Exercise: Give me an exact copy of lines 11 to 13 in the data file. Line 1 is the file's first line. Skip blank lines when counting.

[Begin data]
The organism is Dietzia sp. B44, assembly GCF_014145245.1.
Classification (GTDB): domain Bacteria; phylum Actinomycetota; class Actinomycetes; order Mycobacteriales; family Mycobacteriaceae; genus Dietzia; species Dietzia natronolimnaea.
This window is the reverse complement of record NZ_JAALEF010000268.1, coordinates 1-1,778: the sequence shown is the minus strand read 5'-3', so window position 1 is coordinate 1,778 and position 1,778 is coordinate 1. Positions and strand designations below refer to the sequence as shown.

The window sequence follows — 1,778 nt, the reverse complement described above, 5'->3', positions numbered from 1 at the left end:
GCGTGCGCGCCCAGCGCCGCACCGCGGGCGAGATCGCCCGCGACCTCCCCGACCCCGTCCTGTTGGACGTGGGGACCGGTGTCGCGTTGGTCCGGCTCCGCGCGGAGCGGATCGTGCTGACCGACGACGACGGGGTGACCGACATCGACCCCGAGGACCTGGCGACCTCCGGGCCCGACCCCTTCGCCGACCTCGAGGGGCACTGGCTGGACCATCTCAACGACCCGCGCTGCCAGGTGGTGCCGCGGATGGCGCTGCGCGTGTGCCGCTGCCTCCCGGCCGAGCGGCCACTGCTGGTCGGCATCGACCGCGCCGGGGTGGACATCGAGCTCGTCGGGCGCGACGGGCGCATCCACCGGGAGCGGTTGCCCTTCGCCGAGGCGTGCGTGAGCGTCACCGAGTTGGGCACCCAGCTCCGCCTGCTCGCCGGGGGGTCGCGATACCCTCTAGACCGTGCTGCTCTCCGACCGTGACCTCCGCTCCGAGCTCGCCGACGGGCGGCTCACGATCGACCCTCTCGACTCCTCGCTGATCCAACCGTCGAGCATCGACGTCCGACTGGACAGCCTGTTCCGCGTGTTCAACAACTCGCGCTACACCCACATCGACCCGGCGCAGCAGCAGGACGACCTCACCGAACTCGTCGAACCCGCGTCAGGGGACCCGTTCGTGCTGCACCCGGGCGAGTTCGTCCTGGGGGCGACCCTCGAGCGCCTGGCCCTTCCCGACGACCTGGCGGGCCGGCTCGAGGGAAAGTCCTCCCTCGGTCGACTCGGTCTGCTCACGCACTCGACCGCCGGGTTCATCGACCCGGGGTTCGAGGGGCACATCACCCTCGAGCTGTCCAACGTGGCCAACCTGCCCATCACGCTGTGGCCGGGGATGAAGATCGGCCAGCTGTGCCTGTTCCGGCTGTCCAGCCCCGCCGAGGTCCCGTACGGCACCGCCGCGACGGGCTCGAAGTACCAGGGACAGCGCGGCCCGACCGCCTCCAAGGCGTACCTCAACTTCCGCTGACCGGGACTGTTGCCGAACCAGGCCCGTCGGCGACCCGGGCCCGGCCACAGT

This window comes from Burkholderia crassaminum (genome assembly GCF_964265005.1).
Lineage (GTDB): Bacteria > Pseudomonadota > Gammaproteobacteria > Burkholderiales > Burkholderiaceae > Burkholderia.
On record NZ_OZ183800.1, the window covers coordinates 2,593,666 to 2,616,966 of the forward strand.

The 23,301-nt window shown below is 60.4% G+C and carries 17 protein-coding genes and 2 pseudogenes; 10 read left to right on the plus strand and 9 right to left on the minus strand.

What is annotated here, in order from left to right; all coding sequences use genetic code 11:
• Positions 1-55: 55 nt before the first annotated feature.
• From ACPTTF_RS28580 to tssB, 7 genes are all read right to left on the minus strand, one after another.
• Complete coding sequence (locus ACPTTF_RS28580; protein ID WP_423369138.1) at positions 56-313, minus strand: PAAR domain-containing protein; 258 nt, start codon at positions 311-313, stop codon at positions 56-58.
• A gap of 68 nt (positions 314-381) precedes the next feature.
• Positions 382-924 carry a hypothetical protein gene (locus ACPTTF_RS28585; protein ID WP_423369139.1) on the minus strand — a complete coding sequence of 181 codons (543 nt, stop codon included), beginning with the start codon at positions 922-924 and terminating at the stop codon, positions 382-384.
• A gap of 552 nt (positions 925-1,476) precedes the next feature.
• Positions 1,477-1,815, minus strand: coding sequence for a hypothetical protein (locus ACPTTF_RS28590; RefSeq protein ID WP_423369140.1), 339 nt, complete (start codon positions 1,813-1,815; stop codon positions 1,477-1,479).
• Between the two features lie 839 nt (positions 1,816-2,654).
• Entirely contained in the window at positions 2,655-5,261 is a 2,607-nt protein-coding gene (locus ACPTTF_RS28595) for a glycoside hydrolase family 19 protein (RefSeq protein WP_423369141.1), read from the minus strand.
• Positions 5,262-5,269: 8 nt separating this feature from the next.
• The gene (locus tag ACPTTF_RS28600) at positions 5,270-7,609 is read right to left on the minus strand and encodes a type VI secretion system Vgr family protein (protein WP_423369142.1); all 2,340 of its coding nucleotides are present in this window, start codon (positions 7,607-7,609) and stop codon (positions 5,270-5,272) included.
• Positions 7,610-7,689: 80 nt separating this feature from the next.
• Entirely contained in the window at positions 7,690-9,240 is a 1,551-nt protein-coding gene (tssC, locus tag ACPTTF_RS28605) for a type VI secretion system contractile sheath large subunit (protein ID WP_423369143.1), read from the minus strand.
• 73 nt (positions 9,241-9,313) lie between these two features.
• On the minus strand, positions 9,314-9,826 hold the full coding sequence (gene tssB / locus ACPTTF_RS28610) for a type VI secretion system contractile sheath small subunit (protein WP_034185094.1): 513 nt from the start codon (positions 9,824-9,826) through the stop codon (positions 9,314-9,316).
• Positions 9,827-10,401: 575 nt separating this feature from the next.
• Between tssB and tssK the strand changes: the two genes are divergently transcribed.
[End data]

• Positions 1-55: 55 nt before the first annotated feature.
• From ACPTTF_RS28580 to tssB, 7 genes are all read right to left on the minus strand, one after another.
• Complete coding sequence (locus ACPTTF_RS28580; protein ID WP_423369138.1) at positions 56-313, minus strand: PAAR domain-containing protein; 258 nt, start codon at positions 311-313, stop codon at positions 56-58.